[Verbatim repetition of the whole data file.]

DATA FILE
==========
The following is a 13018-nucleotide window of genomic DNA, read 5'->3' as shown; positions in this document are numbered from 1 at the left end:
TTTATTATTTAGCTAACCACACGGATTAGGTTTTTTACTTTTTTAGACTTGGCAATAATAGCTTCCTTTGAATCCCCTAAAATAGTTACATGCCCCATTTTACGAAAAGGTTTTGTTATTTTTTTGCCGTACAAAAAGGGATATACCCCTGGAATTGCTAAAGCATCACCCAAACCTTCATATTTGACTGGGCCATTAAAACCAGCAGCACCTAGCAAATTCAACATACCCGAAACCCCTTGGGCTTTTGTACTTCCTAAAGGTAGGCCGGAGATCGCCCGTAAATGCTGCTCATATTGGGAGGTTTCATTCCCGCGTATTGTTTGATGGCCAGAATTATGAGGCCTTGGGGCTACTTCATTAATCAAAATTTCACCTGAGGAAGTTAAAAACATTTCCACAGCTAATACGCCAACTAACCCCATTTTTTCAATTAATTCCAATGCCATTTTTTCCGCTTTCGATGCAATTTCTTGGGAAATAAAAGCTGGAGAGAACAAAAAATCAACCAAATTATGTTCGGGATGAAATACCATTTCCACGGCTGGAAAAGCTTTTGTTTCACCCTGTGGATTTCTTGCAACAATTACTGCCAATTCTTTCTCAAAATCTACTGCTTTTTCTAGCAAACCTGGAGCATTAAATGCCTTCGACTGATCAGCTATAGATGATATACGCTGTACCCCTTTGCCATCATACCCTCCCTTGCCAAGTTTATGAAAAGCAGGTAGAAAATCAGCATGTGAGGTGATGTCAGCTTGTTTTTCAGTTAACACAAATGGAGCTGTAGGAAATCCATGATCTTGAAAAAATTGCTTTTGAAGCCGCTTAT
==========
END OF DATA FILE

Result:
The following is a 13018-nucleotide window of genomic DNA, read 5'->3' as shown; positions in this document are numbered from 1 at the left end:
TTTATTATTTAGCTAACCACACGGATTAGGTTTTTTACTTTTTTAGACTTGGCAATAATAGCTTCCTTTGAATCCCCTAAAATAGTTACATGCCCCATTTTACGAAAAGGTTTTGTTATTTTTTTGCCGTACAAAAAGGGATATACCCCTGGAATTGCTAAAGCATCACCCAAACCTTCATATTTGACTGGGCCATTAAAACCAGCAGCACCTAGCAAATTCAACATACCCGAAACCCCTTGGGCTTTTGTACTTCCTAAAGGTAGGCCGGAGATCGCCCGTAAATGCTGCTCATATTGGGAGGTTTCATTCCCGCGTATTGTTTGATGGCCAGAATTATGAGGCCTTGGGGCTACTTCATTAATCAAAATTTCACCTGAGGAAGTTAAAAACATTTCCACAGCTAATACGCCAACTAACCCCATTTTTTCAATTAATTCCAATGCCATTTTTTCCGCTTTCGATGCAATTTCTTGGGAAATAAAAGCTGGAGAGAACAAAAAATCAACCAAATTATGTTCGGGATGAAATACCATTTCCACGGCTGGAAAAGCTTTTGTTTCACCCTGTGGATTTCTTGCAACAATTACTGCCAATTCTTTCTCAAAATCTACTGCTTTTTCTAGCAAACCTGGAGCATTAAATGCCTTCGACTGATCAGCTATAGATGATATACGCTGTACCCCTTTGCCATCATACCCTCCCTTGCCAAGTTTATGAAAAGCAGGTAGAAAATCAGCATGTGAGGTGATGTCAGCTTGTTTTTCAGTTAACACAAATGGAGCTGTAGGAAATCCATGATCTTGAAAAAATTGCTTTTGAAGCCGCTTAT